Breakthrough as scientists create first drug to halt Alzheimer’s disease
A pill taken twice a day has stalled deterioration of the brain in Alzheimer’s patients for the first time.
Scientists announced that the mental decline of participants in a final-stage trial had been halted for 18 months, raising hopes that an effective treatment for the drug, called LMTX, is close at hand.
Unprecedented Alzheimer’s drug slows disease by 80 per cent
“Our results are unprecendented, compared with anyone else’s,” says Claude Wischik at the University of Aberdeen, UK, and co-founder of the firm TauRx Pharmaceuticals, which developed LMTX.
Many others including The Times and also the BBC are carrying a similar story and so the message to the UK public is that a new dramatic discovery has been made.
Ever so slight flaw … its all rather sadly complete bollocks and none of them appears to have fact-checked.
The Skeptical Bit
The problem with the above stories doing the rounds in the UK media about the new LMTX wonder-drug is that LMTX has failed its clinical trials and does not actually work.
Interestingly enough the US media got it right. The New York Times reports …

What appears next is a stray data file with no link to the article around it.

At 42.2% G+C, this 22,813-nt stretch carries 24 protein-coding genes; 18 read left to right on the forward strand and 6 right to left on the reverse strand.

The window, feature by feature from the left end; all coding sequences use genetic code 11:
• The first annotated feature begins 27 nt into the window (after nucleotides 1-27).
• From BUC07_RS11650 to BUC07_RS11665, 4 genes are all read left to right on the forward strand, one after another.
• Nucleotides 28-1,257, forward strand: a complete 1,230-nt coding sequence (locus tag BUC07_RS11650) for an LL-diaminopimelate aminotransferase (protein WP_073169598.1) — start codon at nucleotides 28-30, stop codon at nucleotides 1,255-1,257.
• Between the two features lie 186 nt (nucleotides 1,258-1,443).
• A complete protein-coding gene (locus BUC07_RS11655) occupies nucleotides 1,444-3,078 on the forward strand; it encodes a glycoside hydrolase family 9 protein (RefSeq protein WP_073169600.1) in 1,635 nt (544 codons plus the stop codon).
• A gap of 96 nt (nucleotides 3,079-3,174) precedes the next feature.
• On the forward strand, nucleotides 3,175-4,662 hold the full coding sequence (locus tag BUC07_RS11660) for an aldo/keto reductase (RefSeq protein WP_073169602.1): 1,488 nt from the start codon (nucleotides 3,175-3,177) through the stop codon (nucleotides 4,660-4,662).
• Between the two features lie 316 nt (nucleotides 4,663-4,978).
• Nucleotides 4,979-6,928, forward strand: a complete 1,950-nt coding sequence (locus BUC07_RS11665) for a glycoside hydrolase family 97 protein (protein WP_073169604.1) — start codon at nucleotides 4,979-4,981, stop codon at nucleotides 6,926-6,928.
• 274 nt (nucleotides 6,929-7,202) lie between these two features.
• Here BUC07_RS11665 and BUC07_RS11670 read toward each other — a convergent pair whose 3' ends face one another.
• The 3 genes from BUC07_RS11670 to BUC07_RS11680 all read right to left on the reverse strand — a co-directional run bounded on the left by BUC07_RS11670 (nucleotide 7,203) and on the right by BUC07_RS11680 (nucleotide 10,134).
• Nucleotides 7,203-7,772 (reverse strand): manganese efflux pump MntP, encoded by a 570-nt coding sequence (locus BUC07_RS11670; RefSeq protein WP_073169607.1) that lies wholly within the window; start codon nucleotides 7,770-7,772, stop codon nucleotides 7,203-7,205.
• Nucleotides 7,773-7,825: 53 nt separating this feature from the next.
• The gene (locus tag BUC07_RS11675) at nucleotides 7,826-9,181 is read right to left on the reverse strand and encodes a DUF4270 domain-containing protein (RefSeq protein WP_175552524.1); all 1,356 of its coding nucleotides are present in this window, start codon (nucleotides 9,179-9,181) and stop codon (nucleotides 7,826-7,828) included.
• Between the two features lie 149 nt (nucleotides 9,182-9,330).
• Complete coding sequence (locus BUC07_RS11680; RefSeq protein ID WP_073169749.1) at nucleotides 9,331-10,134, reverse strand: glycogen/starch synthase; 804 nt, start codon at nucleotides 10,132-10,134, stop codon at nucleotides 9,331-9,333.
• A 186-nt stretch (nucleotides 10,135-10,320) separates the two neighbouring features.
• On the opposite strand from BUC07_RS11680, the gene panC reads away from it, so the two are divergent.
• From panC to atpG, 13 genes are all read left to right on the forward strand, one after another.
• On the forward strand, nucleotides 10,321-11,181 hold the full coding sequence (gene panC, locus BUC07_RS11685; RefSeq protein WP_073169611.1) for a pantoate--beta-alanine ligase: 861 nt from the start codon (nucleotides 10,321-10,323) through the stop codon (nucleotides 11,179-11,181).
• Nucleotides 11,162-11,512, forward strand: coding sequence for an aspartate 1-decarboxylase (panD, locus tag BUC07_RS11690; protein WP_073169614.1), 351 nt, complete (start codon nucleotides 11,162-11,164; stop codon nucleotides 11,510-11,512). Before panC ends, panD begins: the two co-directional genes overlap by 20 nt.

Alzheimer’s Drug LMTX Falters in Final Stage of Trials
A new type of drug for Alzheimer’s disease failed to slow the rate of decline in mental ability and daily functioning in its first large clinical trial. There was a hint, though, that it might be effective for certain patients.
…Over all, the patients who received LMTX, which was developed by TauRx Therapeutics, did not have a slower rate of decline in mental ability or daily functioning than those in the control group.
… Dr. Rachelle Doody, director of the Alzheimer’s disease and Memory Disorders Center at Baylor College of Medicine, agreed. “To present it to the public now as a promising approach seems unjustified,” she said.
Luckily some have been having a go at the media about this …
(Side note: RCT = Randomised Clinical Trial)
Dr Ben Goldacre tweets to Chris Smyth about his front page article within The Times claiming it to be a new breakthrough …
— ben goldacre (@bengoldacre) July 27, 2016